As he returned home to New Mexico last winter, Mitch Garver knew he had to be better. In 2018, Garver ranked 110th out of 117 qualifying catchers in fielding runs above average. As a catcher, that meant he struggled mightily with pitch framing1 — the skill of a catcher to receive borderline pitches in a way that allows them to get favorable called strikes.
Garver turned 28 in January. He had been only a league-average hitter at the plate and a liability behind it. He knew that if he couldn’t receive the ball better, his career would be in jeopardy. He had heard that a coach hired the previous season was working miracles with the Twins’ minor league catchers. So Garver called Tanner Swanson and invited him to Albuquerque.
“It’s the only reason I’m still catching,” Garver told FiveThirtyEight. “Really.”
The Twins have surprised MLB with their offense this year, with a record five batters — including Garver — hitting 30 home runs as the team broke the single-season home run record in August.2 Minnesota is the only major league team with four position players among the top 35 qualifiers in year-to-year gains of wins above replacement. Among those Twins, Garver is the most improved, and he’s the seventh-most-improved player in all of baseball.
But Garver’s improvement with his glove has been just as dramatic as his work with his bat. This season, Garver has been worth 4.4 fielding runs above average, achieving the fifth-greatest improvement in the metric.3 Per plate appearance, his performance in wins above replacement, which includes framing value, ranks as the eighth-best mark in baseball.
The growth with his glove is where Swanson comes in. Swanson never played catcher in college, nor had he coached professionally when he joined the Twins organization in late 2017. But he spent six years working with college catchers at the University of Washington and Santa Clara University, and he attracted the attention of Jeremy Zoll, the Twins’ director of minor league operations, after a presentation Swanson gave at a catching coaching clinic.
“I kind of had a clean slate to look at it objectively. I didn’t carry all these biases — ‘Well, this is how I used to do it. This is how I was taught,’” Swanson said. “I think a lot of times as coaches, we have these drill packages that we’ve compiled and we don’t truly understand the ‘why’ or question whether a particular drill leads to improvement.”
Since the late 2000s, when analysts first quantified the value of pitch framing, more teams have started to prize catchers who can get more favorable calls for their pitchers. After all, every pitch matters: The difference in batting average on a 2-1 count and a 1-2 count is 178 points this season. Teams began paying for the skill. In 2016, the Twins were graded as the fifth-worst framing team in baseball. One of Derek Falvey’s first acquisitions after being hired as GM late in 2016 was signing pitch-framer extraordinaire Jason Castro. But Swanson believed that framing was not only an innate gift — it could be taught.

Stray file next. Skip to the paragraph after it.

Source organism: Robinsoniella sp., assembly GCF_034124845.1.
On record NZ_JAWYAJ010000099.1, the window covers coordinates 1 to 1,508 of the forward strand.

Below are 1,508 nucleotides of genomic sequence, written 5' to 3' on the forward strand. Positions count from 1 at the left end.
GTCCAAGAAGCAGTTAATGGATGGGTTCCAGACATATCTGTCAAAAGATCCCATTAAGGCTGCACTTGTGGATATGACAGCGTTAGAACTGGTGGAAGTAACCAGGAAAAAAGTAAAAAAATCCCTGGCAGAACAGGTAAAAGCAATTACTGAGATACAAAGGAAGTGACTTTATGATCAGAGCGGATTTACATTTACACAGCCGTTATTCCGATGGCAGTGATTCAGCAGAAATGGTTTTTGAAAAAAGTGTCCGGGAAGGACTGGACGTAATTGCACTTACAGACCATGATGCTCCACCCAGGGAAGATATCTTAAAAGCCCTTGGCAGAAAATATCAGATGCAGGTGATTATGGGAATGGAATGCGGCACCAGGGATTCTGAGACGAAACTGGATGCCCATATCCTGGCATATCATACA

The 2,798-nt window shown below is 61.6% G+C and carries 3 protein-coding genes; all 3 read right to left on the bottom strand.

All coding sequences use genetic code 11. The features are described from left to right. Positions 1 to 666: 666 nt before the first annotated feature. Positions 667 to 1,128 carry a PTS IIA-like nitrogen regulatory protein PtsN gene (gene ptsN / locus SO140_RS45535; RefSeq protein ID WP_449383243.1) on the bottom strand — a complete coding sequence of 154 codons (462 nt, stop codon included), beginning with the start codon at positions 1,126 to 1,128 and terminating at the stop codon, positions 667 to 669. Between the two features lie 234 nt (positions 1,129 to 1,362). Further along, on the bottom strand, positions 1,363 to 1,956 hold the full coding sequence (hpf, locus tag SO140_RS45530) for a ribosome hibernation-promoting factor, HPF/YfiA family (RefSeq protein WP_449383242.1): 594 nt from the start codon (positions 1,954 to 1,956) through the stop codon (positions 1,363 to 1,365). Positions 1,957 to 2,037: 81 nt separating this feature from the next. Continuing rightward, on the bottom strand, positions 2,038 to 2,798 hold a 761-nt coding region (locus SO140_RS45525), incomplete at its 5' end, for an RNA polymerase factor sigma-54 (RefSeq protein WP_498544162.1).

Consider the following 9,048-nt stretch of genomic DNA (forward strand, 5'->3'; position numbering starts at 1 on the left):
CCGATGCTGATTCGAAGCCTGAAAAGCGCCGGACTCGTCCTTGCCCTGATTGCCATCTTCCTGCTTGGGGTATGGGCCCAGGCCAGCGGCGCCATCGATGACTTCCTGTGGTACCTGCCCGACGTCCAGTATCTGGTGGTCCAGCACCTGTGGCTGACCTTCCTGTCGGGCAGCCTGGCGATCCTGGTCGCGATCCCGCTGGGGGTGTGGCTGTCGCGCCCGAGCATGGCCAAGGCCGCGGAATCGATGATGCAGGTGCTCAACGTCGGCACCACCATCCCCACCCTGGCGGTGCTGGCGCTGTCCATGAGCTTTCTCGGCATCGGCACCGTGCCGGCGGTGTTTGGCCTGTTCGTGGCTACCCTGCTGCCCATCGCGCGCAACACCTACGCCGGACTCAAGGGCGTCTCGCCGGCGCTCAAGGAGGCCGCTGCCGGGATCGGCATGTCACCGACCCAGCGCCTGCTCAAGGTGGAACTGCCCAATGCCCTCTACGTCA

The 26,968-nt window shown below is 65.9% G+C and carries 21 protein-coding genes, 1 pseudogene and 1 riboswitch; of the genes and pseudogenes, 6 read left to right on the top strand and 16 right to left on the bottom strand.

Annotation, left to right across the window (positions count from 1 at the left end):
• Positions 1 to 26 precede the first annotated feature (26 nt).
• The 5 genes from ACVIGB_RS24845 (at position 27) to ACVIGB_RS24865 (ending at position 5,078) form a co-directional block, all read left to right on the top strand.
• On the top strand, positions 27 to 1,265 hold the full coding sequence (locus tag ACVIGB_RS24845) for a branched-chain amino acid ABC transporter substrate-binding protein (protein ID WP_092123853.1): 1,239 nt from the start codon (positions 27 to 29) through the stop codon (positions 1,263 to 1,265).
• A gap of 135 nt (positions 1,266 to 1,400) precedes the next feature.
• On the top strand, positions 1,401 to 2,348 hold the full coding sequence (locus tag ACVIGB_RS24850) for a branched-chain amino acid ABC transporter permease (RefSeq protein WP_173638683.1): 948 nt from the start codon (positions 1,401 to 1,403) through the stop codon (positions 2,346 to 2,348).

Swanson employed drills using weighted balls, implements typically reserved for pitchers, to help Twins catchers improve their hand speed and movement patterns. “You’re dealing with timing and getting the ball from point A to B. The faster we can do that the more deceptive we are,” Swanson said. “I don’t want to say fool umpires but [rather] to influence them to call borderline pitches as strikes. That’s their primary job.”
Going into this season, Garver graded as a poor receiver on balls in the lower part of the strike zone and below. Swanson said that’s a problem in today’s game, with record rates of breaking balls and changeups — pitches that typically either cross low in the zone or below it.
“A lot of times with those big-depth breaking balls, those sliders that sweep across the front of the zone, they go in and out of the zone,” Garver said. “They are very hard to catch. You have to learn how to catch them properly. I wanted to get underneath the ball when I’m receiving it.”
The most conspicuous change Swanson suggested Garver make was employing a variety of one-knee, Tony Peña-style stances, which had gone out of fashion in the professional game. Going lower, Swanson reasoned, would help a catcher get more favorable calls on lower pitches. “We didn’t invent the one-knee setup,” he said. “But those were traditionally done with nobody on base and less than two strikes.”
When runners are on base, catchers are taught to go to what Swanson calls a “secondary” stance, sitting higher to position themselves better for throwing out a runner or blocking a ball in the dirt. What Swanson proposed was going to a knee on all counts, even if it adversely affected the ability to throw or block balls.
“Only a fraction of the time does the ball actually land in the dirt. Only a fraction of the time does a runner actually try to steal,” Swanson said. “Catchers across the league perform worse … with runners on base. We’ve tried to flip it upside-down.”
Since the value of framing is tied to compelling borderline pitches to be called as strikes, FiveThirtyEight examined available Statcast data on called strikes and balls on the edge of the strike zone and the zones just off the plate. The data shows that catchers do receive less favorable calls when runners are on base. That was true of the Twins, too, until this year, when the one-knee stance came to Minnesota.
The Twins rank 12th in the majors in pitch framing this season, and Garver is up to 23rd out of 110 catchers. He has used his new stance to better “absorb” borderline pitches, and his frequency of called strikes caught has become more concentrated in the lower zone.
“[Garver] deserves the credit. His desire to improve didn’t stop once he got to the big leagues,” Swanson said. After all, Swanson notes, “He called me.”
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